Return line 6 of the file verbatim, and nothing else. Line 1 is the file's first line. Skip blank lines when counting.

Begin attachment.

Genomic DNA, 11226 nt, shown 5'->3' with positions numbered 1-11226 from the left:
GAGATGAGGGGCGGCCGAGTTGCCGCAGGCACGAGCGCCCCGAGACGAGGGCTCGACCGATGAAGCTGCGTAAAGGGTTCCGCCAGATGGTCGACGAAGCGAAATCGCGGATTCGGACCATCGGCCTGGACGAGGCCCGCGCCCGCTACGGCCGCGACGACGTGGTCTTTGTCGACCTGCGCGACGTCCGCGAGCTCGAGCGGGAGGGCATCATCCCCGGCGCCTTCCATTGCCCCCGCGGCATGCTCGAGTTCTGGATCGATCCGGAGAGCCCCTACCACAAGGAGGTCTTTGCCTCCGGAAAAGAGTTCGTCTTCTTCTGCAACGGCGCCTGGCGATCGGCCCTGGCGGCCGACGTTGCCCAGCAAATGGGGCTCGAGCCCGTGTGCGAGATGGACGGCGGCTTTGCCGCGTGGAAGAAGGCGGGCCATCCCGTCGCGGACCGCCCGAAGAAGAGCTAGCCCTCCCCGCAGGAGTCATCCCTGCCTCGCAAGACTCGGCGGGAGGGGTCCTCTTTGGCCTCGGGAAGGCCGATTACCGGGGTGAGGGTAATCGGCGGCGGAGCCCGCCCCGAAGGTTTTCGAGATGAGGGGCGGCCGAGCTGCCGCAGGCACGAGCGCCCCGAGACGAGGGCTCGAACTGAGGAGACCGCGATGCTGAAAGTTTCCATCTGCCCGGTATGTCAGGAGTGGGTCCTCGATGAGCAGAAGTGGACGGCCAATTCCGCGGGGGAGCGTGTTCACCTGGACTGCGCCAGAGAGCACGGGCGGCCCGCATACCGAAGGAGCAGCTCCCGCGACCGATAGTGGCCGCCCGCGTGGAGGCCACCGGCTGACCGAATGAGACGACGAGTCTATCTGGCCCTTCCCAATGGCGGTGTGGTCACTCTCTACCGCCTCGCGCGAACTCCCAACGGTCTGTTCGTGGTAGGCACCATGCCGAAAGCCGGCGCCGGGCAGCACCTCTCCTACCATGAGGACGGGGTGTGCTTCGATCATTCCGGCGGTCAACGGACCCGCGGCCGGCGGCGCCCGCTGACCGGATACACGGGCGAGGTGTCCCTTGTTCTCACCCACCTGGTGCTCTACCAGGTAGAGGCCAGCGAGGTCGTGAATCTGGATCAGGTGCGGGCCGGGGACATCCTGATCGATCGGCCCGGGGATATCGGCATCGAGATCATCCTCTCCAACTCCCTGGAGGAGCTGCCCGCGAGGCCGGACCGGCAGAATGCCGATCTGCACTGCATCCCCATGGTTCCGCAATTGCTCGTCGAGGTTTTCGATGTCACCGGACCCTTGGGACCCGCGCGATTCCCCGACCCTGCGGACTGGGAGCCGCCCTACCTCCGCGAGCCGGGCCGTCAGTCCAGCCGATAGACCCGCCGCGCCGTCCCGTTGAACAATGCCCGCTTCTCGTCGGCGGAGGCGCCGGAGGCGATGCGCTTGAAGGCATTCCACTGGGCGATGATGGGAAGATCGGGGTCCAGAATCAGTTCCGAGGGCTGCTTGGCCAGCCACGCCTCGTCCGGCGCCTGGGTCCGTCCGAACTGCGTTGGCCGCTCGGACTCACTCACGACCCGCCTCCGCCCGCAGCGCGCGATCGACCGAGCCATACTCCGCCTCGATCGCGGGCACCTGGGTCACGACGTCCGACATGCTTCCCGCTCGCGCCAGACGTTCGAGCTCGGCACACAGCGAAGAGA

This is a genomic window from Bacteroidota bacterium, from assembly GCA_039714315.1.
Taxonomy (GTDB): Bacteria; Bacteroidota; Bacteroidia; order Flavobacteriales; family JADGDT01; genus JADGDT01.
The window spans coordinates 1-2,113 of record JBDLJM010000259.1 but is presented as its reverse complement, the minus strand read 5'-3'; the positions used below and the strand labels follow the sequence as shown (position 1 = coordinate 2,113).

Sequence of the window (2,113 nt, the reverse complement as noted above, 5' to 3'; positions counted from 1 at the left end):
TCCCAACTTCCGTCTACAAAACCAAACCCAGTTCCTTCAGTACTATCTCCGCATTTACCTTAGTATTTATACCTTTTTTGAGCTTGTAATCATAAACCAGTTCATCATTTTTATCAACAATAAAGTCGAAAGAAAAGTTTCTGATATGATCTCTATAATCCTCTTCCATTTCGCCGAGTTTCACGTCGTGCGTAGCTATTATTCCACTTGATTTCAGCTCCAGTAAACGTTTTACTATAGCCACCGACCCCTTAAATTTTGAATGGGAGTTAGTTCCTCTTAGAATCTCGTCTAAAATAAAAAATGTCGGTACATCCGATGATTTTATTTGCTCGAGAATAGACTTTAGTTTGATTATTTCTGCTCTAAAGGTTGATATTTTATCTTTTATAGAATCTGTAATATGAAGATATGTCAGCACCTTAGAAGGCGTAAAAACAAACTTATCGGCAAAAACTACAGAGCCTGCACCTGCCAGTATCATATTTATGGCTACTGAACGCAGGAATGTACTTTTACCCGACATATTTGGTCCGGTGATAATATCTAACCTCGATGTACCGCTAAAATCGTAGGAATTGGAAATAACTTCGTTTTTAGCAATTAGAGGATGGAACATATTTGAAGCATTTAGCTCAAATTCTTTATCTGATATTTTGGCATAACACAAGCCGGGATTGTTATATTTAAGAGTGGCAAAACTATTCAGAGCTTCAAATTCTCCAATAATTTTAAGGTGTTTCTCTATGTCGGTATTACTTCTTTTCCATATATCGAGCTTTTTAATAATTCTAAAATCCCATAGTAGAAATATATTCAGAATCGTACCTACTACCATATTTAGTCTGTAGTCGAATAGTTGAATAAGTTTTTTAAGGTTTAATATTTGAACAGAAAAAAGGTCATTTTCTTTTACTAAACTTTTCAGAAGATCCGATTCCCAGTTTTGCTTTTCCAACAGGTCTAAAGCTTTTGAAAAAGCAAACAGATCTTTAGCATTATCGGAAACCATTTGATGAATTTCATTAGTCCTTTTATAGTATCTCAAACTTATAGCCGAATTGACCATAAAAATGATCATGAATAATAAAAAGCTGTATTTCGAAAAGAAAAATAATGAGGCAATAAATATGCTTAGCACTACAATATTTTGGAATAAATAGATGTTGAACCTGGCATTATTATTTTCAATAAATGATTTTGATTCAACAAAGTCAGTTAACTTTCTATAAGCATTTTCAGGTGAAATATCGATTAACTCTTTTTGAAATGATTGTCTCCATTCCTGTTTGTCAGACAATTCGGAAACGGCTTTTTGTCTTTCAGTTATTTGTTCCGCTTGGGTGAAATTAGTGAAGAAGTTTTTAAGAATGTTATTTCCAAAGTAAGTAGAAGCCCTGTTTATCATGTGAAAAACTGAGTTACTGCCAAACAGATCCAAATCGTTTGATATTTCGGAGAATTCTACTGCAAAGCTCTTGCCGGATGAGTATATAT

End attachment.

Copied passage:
Sequence of the window (2,113 nt, the reverse complement as noted above, 5' to 3'; positions counted from 1 at the left end):